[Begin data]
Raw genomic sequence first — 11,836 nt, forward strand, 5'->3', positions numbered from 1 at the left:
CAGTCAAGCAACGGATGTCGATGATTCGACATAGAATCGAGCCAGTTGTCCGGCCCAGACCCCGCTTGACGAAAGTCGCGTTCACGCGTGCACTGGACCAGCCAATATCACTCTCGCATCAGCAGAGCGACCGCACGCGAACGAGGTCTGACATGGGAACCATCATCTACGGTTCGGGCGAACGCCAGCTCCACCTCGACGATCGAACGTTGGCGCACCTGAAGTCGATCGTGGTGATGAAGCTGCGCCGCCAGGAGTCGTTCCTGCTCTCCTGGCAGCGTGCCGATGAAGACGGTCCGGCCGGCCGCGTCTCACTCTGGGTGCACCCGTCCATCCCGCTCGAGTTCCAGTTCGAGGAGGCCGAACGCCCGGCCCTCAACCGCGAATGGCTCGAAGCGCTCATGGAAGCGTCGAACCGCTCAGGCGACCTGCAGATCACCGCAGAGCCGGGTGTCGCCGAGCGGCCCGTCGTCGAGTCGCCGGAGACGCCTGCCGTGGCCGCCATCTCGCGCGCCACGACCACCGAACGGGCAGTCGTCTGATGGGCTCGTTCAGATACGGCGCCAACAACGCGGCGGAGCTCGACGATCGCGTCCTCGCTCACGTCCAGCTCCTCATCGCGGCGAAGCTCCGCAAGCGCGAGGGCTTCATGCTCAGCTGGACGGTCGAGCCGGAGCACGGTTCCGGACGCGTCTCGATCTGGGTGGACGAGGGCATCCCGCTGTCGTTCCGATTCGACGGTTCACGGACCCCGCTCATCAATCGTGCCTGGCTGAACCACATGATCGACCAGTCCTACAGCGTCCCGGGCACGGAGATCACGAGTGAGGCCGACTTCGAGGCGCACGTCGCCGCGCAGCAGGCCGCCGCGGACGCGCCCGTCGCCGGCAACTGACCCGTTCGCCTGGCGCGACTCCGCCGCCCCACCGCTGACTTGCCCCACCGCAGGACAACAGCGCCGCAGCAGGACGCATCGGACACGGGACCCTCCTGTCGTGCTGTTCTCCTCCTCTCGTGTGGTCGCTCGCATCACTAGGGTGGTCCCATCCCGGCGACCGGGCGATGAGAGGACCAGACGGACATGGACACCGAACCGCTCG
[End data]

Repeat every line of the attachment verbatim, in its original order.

Raw genomic sequence first — 11,836 nt, forward strand, 5'->3', positions numbered from 1 at the left:
CAGTCAAGCAACGGATGTCGATGATTCGACATAGAATCGAGCCAGTTGTCCGGCCCAGACCCCGCTTGACGAAAGTCGCGTTCACGCGTGCACTGGACCAGCCAATATCACTCTCGCATCAGCAGAGCGACCGCACGCGAACGAGGTCTGACATGGGAACCATCATCTACGGTTCGGGCGAACGCCAGCTCCACCTCGACGATCGAACGTTGGCGCACCTGAAGTCGATCGTGGTGATGAAGCTGCGCCGCCAGGAGTCGTTCCTGCTCTCCTGGCAGCGTGCCGATGAAGACGGTCCGGCCGGCCGCGTCTCACTCTGGGTGCACCCGTCCATCCCGCTCGAGTTCCAGTTCGAGGAGGCCGAACGCCCGGCCCTCAACCGCGAATGGCTCGAAGCGCTCATGGAAGCGTCGAACCGCTCAGGCGACCTGCAGATCACCGCAGAGCCGGGTGTCGCCGAGCGGCCCGTCGTCGAGTCGCCGGAGACGCCTGCCGTGGCCGCCATCTCGCGCGCCACGACCACCGAACGGGCAGTCGTCTGATGGGCTCGTTCAGATACGGCGCCAACAACGCGGCGGAGCTCGACGATCGCGTCCTCGCTCACGTCCAGCTCCTCATCGCGGCGAAGCTCCGCAAGCGCGAGGGCTTCATGCTCAGCTGGACGGTCGAGCCGGAGCACGGTTCCGGACGCGTCTCGATCTGGGTGGACGAGGGCATCCCGCTGTCGTTCCGATTCGACGGTTCACGGACCCCGCTCATCAATCGTGCCTGGCTGAACCACATGATCGACCAGTCCTACAGCGTCCCGGGCACGGAGATCACGAGTGAGGCCGACTTCGAGGCGCACGTCGCCGCGCAGCAGGCCGCCGCGGACGCGCCCGTCGCCGGCAACTGACCCGTTCGCCTGGCGCGACTCCGCCGCCCCACCGCTGACTTGCCCCACCGCAGGACAACAGCGCCGCAGCAGGACGCATCGGACACGGGACCCTCCTGTCGTGCTGTTCTCCTCCTCTCGTGTGGTCGCTCGCATCACTAGGGTGGTCCCATCCCGGCGACCGGGCGATGAGAGGACCAGACGGACATGGACACCGAACCGCTCG